Spirituality meets absurdity in one of Netflix's best new series.
In The Midnight Gospel, Clancy, the doe-eyed hero of Netflix's strangest new show, travels to simulations of other universes by way of a half-functional "simulator."
By climbing into a machine that's visually reminiscent of a woman's private parts, Clancy can be transported to weird, occasionally sublime universes, where he inevitably finds a wise new friend to interview for his "spacecast" as the world burns around him.
If the show's premise sounds disjointed, that's because it is. Most of the dialogue in each episode is actually taken from a podcast called Duncan Trussell Family Hour, which consists of a guy named Duncan Trussell (also the voice of Clancy) having deep, frequently personal conversations with a variety of spiritual thinkers, philosophers, and friends.
The show places the audio—which is often serene, if cerebral and psychedelic—above sometimes unbelievably disturbing animation. The show was conceptualized and drawn up by Pendleton Ward, the creator of Adventure Time, and you can see that he completely let loose on The Midnight Gospel. There are gigantic zombies that swivel back into babies; characters die brutally and then are reborn only to die brutally once again. As Clancy and his simulated companions walk to some unknown destination, the world burns around them.
At one point, Clancy talks to Anne Lamott (who appears as a giant dog), and she delivers gems about mental illness and the trope of the suffering artist. Then there's a particularly strange episode where Clancy rides on a ship led by cats whose captain is a fish bowl with a human body attached. The fish in the fish bowl is a magician, voiced by Damien Echols, and they discuss magic and spirituality and the labyrinthine nature of spiritual paths. There's a moving episode about the importance of forgiveness, which ends up reaching the conclusion that community-building is a spiritual practice. There's one about how to meditate, and one about coping with grief and death.
If you can get past the sheer strangeness of the subject matter and presentation, The Midnight Gospel is immensely rewarding. The conversations are often cathartic, full of insights and love. There's also useful advice about mindfulness and about watching your emotions instead of identifying with them.
I tried to persuade my family to watch the show, but they said it was "a bit too weird" and politely retreated whenever I put it on. But for me, it was just the right amount of weird. After all, the real world outside is gory and nonsensical and brutal and beautiful, just like the insane animation on the show. Yet in the midst of it, the poetic and philosophical connections always seem to emerge during the worst storms. In its surreality, the show feels like an accurate depiction of reality.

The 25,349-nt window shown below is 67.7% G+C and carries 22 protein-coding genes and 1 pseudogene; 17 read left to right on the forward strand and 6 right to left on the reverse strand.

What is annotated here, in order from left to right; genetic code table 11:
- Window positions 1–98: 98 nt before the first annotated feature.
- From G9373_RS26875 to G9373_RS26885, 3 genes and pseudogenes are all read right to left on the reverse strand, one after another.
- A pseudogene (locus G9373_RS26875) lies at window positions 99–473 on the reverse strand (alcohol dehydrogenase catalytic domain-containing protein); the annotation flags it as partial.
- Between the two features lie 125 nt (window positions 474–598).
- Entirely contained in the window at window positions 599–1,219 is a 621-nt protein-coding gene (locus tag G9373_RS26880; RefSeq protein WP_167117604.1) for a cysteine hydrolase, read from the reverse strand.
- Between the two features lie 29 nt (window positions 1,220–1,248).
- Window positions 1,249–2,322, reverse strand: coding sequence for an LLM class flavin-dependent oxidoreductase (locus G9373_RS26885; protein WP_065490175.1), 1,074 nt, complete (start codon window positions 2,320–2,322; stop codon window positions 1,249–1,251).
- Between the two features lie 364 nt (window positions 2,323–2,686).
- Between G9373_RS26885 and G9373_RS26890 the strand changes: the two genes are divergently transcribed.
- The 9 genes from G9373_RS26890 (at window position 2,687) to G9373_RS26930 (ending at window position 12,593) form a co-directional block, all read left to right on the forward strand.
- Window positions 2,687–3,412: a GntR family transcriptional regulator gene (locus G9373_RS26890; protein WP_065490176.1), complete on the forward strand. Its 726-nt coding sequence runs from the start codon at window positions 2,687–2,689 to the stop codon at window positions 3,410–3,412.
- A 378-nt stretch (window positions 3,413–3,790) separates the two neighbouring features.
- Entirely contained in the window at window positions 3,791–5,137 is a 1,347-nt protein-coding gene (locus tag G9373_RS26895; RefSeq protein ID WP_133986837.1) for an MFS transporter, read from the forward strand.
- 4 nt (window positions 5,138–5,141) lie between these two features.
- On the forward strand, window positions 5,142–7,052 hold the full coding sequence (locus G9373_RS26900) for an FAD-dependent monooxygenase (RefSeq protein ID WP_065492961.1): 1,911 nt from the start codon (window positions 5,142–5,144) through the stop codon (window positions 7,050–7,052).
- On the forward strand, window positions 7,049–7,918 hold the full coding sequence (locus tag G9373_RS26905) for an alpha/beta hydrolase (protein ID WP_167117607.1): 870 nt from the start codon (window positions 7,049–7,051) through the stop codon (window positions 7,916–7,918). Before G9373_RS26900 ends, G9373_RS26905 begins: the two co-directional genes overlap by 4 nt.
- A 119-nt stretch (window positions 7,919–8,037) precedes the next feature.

Midnight Gospel covers all those ideals and more, often blazing through them at warp speed. Despite the maximalism of its concepts and color palate, there's something small and almost cozy about it all. Maybe that's because Clancy lives in a tiny trailer, spending his time turning his audio recordings into synths songs.
Or maybe that's because despite its otherworldly themes, The Midnight Gospel is mostly about private grief. In the last episode, what you hear is the actual audio of Trussell speaking to his mom three weeks before she died of cancer. His mother, Deneen Fendig, takes Clancy on a journey through time and space. At the end of her life, she seems to have achieved an almost transcendent state of understanding. It's the closest any of the characters on the show get to the enlightenment they so often speak about.
As they talk, Clancy and his mother grow old and then young, aging in cycles and in reverse. They turn into planets, join the cosmos, dissolve into pieces, and fade back into the ether. At last, Clancy breaks down and cries. All of his wandering and his other simulated worlds were really just attempts to run from the challenges of his own world.
In the fifth episode, Clancy reaches a world where a prisoner keeps nearly escaping over and over again, only to die brutally, ending up where she began. But at the end of the show, she ends up making it out and winds up in a weird cosmic palace where she sings a beautiful song. "Drinking blood from the stump of a prison guard that I just chopped up," she sings, voice light and full. "That used to be freedom to me. But now I see… the prison was inside of me, and I was really pissing in my own gouged-out eye."
It's classic Midnight Gospel: violent but full of poetic insights and moving downloads. And who among us can't relate even a little to Clancy, running from his grief by throwing himself into ever-stranger realities, getting lost on the path to spiritual transformation? In a time of loss, Midnight Gospel offers medicine for late nights and visions of a world as broken and fantastic as our own.
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- The Midnight Gospel | Netflix Official Site ›